By Marcia Bosscher

Growing Connections in Business: Sandra Diaz


I met Sandra Diaz at the Believers in Business conference hosted by the Yale School of Management Christian Fellowship in New York City in February 2011. Sandra is a marketing consultant and social entrepreneur and the founder of Diaz & Co.: Hispanic Expertise That Drives Growth. Sandra launched Diaz & Co. to provide Latina entrepreneurs with access to English-Spanish resources, marketing expertise, analytical skills, and key contacts they need for success. Diaz & Co. was inspired by Sandra’s passion for mentoring individuals for professional growth and providing job opportunities for women and youth at risk.

Knowing our readers would appreciate hearing from her, we asked Sandra to share more of her story with The Well.

Sandra, can you tell us a little about your background?

I was born in the US and raised in Colombia. I started my professional career there with Colgate Palmolive. I had studied industrial engineering but toward the end of my time in Colombia I took on an assistant brand manager job with Colgate and then came back to the States to get my MBA at the Kellogg School of Management at Northwestern University.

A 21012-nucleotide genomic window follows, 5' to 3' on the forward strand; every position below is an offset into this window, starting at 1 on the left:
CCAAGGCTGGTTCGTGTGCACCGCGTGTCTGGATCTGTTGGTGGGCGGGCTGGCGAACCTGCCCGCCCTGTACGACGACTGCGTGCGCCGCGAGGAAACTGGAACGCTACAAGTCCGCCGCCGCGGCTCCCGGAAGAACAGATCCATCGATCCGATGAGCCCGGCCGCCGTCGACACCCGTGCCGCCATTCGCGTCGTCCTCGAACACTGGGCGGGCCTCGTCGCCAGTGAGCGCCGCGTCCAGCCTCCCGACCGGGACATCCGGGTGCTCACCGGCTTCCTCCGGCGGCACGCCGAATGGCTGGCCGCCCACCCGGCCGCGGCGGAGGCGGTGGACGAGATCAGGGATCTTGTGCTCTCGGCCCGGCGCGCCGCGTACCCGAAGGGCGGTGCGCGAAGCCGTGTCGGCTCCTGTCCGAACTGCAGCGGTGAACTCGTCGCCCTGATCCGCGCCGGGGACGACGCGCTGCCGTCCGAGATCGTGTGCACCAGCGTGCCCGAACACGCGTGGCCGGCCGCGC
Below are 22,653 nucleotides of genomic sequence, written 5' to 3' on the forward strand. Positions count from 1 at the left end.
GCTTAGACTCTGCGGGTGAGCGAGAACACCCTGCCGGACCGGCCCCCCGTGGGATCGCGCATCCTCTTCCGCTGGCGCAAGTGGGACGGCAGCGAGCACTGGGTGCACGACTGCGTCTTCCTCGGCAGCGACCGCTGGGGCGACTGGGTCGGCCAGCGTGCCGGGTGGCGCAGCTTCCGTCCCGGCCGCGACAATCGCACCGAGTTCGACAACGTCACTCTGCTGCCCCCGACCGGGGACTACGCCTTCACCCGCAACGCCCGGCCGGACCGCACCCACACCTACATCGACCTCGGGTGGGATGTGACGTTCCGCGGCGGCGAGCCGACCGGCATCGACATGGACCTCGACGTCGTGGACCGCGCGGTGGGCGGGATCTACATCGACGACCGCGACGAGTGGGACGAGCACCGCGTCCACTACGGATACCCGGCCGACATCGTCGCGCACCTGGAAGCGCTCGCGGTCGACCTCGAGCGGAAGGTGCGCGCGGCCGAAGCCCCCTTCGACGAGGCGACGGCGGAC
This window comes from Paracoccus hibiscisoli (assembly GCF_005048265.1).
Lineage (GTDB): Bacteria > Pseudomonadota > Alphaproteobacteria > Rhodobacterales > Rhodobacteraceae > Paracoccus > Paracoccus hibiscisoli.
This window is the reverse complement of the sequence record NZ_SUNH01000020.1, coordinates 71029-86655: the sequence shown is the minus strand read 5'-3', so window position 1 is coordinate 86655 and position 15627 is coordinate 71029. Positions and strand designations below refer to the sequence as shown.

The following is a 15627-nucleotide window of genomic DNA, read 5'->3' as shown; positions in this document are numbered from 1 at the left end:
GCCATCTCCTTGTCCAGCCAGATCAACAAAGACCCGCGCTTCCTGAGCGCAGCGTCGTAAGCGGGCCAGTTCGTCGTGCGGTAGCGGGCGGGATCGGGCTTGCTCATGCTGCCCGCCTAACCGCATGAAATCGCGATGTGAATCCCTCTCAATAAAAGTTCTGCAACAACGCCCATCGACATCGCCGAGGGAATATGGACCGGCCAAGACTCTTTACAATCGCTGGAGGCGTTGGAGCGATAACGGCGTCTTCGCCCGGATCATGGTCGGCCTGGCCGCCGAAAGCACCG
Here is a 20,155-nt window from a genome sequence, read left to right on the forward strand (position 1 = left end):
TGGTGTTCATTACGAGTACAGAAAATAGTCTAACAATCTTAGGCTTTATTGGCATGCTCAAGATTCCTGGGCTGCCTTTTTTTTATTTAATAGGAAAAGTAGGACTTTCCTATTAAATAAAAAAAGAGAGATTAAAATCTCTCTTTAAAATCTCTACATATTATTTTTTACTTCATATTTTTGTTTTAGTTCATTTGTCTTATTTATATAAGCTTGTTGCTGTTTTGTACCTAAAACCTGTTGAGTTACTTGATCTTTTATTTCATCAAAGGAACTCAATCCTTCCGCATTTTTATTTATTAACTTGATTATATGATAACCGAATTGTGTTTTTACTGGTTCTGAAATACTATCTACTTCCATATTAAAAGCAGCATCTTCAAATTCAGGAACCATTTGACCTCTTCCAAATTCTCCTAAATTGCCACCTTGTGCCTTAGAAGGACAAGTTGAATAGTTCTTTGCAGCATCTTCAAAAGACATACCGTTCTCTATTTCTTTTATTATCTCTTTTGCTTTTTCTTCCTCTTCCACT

After my degree, I decided to stay in the US. I worked with Sara Lee Bakery on the US business side and also helped them launch the brand in over 20 countries in Latin America.

After that, I realized I really wanted something that would connect my Latin American and my US experiences, so I decided to focus on the US Hispanic market and moved on to Sears where I was eventually promoted to director of multicultural marketing.

After Sears, I worked very briefly on the Unilever account at an agency, leading the execution of the Hispanic version of the Dove Campaign for Real Beauty. Then I moved to New York to work for L’Oréal Paris.